Immigration questions George F. Will won't answer

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George F. Will was last heard offering a false choice argument on immigration, supporting the Bush line that we have to either give amnesty to illegal aliens or conduct mass deportations.

Now, he's back with "Calculating Immigration Politics":

The cost of this, paid in the coin of lost support among Latinos, the nation's largest and fastest-growing minority, may be reckoned later, for years. Remember this: Out West, feelings of all sorts about immigration policy are particularly intense, and if John Kerry had won a total of 127,014 more votes in New Mexico, Nevada and Colorado, states with burgeoning Latino populations, he would have carried those states and won the election. But for now, the minds of Republican candidates are concentrated on a shorter time horizon -- the next 4 1/2 months.

Some questions:

* Arizona's Prop. 200 got around 46% of the (largely mythical) Hispanic vote. Wouldn't Kerry have won AZ if he'd supported that proposition? And, if he'd highlighted what Bush's "guest" worker scheme was designed to do, wouldn't he have won Ohio? So, if he'd supported what's in the best interests of the country, wouldn't he be president today?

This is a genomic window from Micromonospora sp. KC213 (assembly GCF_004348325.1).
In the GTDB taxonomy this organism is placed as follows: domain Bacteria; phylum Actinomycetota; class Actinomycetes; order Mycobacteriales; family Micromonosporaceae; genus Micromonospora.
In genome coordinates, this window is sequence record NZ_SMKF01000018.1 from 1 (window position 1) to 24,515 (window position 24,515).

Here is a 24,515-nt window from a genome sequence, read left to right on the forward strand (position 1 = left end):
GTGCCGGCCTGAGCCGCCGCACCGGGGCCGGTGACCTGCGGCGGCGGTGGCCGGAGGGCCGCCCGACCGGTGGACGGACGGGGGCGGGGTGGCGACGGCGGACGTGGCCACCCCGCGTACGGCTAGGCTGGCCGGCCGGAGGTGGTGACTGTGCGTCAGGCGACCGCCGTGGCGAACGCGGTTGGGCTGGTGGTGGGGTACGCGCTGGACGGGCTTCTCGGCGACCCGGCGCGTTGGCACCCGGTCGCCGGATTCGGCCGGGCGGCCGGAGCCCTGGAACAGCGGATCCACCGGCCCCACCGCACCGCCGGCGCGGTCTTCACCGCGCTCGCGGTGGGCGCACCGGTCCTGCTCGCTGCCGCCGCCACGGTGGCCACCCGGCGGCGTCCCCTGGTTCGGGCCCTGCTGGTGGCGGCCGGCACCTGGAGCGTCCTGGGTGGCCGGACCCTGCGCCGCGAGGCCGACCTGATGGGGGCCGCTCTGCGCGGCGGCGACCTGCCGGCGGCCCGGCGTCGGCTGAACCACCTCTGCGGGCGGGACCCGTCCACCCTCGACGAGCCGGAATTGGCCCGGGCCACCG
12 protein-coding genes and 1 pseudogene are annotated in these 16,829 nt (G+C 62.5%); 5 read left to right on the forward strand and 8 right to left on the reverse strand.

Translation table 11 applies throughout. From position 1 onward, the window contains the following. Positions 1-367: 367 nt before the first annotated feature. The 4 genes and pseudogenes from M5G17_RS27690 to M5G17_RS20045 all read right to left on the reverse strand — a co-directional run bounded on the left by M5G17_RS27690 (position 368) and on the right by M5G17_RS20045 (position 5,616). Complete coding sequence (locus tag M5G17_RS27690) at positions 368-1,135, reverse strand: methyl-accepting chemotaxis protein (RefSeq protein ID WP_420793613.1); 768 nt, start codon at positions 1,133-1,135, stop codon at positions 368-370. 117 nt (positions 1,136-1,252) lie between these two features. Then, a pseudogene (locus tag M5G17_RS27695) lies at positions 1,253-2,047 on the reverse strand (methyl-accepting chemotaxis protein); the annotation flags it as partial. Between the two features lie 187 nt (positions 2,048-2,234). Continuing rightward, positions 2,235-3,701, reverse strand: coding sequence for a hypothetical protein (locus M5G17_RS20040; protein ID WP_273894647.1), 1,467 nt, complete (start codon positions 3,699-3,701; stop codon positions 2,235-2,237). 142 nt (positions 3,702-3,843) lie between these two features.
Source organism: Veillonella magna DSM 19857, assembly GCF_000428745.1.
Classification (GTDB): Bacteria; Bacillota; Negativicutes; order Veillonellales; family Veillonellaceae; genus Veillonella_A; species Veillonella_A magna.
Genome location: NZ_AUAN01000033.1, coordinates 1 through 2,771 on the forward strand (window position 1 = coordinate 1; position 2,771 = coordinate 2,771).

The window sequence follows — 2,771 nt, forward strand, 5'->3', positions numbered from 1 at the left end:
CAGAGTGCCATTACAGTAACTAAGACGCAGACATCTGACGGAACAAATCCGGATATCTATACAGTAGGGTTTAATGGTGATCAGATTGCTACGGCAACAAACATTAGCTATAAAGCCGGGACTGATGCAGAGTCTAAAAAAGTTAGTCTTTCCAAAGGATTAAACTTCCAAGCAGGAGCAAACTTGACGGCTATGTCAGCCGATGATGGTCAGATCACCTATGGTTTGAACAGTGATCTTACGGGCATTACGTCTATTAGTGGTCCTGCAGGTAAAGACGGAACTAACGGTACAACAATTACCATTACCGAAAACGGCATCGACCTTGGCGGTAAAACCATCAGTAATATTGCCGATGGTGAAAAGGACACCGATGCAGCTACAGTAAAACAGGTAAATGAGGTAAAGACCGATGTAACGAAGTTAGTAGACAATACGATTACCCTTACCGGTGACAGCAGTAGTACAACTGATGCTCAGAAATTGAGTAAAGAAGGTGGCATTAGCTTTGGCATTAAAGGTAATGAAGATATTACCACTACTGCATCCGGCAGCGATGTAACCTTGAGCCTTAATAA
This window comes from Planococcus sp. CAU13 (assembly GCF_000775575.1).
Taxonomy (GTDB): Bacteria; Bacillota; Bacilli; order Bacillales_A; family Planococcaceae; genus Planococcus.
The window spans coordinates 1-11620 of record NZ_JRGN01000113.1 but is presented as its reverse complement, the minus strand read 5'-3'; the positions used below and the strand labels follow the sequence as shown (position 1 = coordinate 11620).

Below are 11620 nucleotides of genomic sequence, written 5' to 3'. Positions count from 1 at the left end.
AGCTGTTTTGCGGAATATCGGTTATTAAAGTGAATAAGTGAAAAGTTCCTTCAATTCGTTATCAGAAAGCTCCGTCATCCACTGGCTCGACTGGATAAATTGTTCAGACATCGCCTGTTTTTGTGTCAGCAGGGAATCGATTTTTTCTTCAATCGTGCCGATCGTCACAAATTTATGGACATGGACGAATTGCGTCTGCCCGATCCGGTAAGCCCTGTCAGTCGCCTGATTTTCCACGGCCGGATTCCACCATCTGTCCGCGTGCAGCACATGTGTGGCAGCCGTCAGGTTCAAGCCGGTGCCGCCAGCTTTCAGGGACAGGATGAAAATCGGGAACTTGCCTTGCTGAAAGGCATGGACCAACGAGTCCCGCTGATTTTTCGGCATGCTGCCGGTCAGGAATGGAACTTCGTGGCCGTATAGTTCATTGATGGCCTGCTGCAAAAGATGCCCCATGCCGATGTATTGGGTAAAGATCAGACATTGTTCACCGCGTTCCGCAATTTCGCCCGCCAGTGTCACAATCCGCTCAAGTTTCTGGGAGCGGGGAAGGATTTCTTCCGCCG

* Should the GOP embrace a racially-biased immigration scheme that encourages massive immigration from one country? Should the GOP help a foreign government obtain even more political power inside our country?

* Is it really true that supporting our immigration laws will lose support among Hispanics? Or, does that only apply for those on the left side, and would they ever vote for the GOP anyway?

* If people of one racial/ethnic background think they have a right to bring as many other people of the same race/ethnicity as they into the country, isn't it in our best interests to disabuse them of that notion?

* Can the GOP ever out-pander the Democrats? No matter how much the GOP "reached out" to those Hispanics who support bringing everyone of their same race into the country, couldn't the Democrats always undercut the GOP's position? For instance, the GOP might support taking discounted college educations away from U.S. citizens and giving them to illegal aliens. The Democrats could counter by offering voting rights to everyone who's been here for more than 2 weeks. How would the GOP counter that?

Similar questions for Will here and even at (gasp!) Powerline.

Comments

Not to mention that Bush got less than 20% disadvantaged minority support in 2004, in spite of unprecedented hispandering by a republican presidential candidate. Over 80% of the disadvantaged minorities who voted, voted against Bush.
A man of as few, and stomach-churningly weak, principles as Will will always be in much too deep a stupor to notice inconvenient facts like that. He has to use faith where most others would use reason.

"Can the GOP ever out-pander the Democrats? No matter how much the GOP "reached out" to those Hispanics who support bringing everyone of their same race into the country, couldn't the Democrats always undercut the GOP's position?"

GOP = Got Out Pandered - by the Democrats, naturally!